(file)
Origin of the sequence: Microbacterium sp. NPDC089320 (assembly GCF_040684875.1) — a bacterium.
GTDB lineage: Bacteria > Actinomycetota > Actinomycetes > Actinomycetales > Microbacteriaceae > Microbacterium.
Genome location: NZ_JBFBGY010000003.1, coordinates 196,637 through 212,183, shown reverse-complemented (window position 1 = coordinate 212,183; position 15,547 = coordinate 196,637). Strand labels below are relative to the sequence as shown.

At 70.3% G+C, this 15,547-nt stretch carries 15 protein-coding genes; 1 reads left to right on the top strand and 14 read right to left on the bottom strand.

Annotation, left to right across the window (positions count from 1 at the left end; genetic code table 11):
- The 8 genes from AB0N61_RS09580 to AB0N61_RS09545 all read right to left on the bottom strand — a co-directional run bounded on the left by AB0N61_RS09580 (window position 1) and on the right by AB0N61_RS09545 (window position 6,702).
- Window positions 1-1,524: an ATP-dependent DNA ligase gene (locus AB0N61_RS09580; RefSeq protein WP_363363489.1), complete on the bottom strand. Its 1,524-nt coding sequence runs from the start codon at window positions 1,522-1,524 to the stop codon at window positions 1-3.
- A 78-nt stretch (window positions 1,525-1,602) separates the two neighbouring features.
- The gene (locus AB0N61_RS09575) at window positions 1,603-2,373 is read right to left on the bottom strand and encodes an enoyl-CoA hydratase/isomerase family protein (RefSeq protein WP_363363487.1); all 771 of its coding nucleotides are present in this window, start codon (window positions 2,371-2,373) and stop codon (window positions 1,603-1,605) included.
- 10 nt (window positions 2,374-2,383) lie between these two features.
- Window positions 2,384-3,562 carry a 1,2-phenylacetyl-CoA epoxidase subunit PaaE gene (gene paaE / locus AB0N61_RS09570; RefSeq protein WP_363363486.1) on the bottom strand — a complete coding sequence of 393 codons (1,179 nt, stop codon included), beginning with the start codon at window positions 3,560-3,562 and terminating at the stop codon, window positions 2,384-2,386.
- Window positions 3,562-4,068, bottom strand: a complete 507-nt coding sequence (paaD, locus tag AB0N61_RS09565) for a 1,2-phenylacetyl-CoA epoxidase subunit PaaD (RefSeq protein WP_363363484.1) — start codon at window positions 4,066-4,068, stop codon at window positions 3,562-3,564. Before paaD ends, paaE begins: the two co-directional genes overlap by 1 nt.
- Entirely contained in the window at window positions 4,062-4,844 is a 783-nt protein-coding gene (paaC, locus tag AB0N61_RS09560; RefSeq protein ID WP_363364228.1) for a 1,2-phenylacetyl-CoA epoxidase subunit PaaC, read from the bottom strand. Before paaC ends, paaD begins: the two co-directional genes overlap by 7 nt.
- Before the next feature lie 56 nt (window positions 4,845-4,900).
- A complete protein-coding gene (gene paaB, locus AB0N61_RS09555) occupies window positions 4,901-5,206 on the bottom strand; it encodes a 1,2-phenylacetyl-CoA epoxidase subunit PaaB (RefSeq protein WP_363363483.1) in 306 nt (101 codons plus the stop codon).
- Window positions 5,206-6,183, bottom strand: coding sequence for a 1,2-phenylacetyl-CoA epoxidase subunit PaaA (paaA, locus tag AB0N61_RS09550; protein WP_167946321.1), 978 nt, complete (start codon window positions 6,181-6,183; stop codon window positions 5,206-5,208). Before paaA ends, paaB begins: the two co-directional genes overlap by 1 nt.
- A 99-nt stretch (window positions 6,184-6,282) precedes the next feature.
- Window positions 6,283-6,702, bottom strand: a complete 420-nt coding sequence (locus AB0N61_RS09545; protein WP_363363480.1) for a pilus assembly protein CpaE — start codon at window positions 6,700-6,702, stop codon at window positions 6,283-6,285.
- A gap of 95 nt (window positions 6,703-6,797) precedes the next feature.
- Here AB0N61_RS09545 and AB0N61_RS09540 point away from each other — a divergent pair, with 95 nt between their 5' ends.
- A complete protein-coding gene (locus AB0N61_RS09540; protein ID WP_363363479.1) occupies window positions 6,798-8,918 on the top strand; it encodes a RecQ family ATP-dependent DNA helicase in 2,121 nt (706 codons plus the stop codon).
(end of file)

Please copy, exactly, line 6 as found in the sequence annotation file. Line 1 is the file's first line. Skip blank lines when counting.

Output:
- The 8 genes from AB0N61_RS09580 to AB0N61_RS09545 all read right to left on the bottom strand — a co-directional run bounded on the left by AB0N61_RS09580 (window position 1) and on the right by AB0N61_RS09545 (window position 6,702).